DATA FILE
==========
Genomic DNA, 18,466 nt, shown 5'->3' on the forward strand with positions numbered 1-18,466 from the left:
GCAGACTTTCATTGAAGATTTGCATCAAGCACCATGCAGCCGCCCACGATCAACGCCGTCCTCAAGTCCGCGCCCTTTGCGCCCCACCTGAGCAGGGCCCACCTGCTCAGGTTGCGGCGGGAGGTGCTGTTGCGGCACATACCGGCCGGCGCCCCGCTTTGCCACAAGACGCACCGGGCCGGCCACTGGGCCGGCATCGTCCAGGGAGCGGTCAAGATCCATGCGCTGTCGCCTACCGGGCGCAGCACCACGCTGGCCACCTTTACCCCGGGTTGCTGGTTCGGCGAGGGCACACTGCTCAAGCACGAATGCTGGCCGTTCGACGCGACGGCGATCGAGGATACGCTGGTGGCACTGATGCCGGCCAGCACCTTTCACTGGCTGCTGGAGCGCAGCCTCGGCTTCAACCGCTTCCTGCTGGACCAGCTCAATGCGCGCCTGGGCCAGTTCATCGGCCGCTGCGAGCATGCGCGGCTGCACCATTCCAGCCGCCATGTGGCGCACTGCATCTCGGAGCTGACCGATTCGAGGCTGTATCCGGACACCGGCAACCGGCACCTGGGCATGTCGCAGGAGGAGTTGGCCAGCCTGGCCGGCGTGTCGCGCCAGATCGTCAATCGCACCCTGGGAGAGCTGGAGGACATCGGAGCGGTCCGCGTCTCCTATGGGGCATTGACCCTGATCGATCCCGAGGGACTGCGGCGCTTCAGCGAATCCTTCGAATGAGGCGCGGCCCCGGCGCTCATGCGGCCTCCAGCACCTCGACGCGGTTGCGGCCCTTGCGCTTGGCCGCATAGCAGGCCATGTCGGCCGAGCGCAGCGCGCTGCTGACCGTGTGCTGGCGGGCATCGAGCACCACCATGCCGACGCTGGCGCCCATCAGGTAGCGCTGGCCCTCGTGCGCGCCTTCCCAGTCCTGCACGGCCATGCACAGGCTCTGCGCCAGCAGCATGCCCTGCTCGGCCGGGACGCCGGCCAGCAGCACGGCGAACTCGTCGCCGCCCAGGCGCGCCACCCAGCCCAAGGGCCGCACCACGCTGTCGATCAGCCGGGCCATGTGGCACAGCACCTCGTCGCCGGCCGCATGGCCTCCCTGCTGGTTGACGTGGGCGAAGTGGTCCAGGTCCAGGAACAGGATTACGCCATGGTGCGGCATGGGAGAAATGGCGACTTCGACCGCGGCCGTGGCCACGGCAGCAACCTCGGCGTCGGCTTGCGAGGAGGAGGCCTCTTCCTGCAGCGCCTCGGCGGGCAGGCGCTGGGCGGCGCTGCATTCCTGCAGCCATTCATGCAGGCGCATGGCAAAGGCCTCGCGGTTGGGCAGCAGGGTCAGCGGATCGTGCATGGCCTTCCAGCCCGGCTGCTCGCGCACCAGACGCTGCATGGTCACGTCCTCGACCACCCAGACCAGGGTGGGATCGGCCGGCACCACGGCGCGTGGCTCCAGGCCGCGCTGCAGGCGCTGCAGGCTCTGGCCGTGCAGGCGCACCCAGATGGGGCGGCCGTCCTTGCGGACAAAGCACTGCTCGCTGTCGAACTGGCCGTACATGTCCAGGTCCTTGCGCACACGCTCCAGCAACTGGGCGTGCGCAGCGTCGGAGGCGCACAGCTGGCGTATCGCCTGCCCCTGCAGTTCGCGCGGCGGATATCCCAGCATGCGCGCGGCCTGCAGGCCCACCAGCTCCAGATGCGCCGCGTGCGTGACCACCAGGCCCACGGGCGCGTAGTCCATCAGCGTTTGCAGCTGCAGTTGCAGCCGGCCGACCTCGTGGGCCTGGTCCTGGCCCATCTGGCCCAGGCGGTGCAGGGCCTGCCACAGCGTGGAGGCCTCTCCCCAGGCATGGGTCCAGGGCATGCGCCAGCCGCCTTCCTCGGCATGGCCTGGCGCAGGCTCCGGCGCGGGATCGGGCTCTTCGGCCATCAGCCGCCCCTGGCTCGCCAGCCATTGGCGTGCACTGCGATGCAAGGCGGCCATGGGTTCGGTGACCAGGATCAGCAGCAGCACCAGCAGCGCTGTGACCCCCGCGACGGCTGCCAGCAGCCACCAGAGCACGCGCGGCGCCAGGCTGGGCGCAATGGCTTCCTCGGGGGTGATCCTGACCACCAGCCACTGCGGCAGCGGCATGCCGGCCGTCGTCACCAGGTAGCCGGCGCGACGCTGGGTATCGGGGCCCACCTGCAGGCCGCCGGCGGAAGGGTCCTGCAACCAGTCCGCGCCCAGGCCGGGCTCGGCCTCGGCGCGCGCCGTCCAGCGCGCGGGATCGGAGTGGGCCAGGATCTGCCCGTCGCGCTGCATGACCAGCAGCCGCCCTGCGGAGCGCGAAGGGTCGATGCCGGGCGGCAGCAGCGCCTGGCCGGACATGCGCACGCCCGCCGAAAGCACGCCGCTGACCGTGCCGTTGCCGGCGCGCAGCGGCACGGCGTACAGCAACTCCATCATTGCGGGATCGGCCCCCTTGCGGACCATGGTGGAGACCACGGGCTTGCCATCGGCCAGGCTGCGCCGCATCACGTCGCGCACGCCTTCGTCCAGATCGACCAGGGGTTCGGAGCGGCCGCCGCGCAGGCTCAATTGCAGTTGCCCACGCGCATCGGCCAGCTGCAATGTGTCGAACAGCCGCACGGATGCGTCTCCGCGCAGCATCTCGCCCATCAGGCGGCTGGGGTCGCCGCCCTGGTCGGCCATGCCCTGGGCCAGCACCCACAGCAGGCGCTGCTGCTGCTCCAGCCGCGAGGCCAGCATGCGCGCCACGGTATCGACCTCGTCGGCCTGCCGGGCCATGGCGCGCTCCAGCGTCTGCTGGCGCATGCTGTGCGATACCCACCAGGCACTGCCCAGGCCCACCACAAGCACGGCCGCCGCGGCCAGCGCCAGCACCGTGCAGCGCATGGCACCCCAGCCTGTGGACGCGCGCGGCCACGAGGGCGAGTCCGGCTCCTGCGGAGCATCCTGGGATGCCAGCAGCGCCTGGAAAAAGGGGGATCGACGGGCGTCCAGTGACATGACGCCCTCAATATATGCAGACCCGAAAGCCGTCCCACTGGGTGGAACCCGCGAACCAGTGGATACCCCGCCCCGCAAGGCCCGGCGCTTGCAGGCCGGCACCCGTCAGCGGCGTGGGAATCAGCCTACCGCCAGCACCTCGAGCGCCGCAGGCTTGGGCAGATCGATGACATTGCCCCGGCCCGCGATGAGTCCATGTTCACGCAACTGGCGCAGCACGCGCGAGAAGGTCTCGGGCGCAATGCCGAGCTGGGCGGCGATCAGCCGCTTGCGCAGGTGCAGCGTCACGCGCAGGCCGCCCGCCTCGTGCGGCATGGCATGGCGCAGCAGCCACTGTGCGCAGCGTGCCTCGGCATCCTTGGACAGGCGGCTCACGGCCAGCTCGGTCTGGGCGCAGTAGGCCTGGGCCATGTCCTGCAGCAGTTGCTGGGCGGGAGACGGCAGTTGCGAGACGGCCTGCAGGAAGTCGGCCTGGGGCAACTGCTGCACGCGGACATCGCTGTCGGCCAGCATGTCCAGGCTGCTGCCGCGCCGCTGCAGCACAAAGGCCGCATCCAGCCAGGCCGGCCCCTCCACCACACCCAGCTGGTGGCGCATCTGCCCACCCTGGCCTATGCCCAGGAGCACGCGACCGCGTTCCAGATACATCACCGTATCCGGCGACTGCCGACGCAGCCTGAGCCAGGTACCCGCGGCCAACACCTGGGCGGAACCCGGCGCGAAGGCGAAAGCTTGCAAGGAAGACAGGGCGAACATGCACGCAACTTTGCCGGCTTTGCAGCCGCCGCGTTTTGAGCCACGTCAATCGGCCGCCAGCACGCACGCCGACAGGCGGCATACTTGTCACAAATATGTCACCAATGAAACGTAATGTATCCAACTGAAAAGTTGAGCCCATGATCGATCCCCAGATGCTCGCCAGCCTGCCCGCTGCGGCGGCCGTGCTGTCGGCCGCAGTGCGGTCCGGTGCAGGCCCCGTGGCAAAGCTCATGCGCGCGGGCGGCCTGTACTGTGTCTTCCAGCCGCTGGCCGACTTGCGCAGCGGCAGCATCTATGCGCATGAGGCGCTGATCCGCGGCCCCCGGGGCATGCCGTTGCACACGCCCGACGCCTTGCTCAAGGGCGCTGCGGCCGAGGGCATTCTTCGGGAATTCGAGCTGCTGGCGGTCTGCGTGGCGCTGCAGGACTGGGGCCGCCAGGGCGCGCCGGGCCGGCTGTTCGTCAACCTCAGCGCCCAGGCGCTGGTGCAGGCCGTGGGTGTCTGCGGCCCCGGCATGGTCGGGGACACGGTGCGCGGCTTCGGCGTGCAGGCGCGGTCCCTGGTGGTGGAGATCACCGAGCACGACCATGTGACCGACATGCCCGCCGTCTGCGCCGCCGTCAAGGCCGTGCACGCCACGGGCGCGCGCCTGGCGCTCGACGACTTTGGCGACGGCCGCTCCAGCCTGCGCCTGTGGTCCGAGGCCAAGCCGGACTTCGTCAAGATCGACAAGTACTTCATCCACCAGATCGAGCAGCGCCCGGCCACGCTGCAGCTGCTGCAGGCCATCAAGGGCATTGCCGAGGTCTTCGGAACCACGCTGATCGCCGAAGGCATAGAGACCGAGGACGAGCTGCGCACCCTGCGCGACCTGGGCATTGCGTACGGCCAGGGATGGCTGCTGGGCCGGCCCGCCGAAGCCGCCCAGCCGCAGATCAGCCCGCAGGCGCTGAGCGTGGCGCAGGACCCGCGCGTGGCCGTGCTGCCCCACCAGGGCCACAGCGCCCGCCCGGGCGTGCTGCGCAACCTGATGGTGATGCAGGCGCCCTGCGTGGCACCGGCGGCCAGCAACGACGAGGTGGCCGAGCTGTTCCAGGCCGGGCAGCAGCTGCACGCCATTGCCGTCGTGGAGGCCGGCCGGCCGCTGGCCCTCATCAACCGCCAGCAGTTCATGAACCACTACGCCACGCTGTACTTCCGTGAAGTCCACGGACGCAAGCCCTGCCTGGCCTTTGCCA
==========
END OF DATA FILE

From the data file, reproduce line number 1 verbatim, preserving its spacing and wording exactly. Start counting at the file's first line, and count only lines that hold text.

Genomic DNA, 18,466 nt, shown 5'->3' on the forward strand with positions numbered 1-18,466 from the left: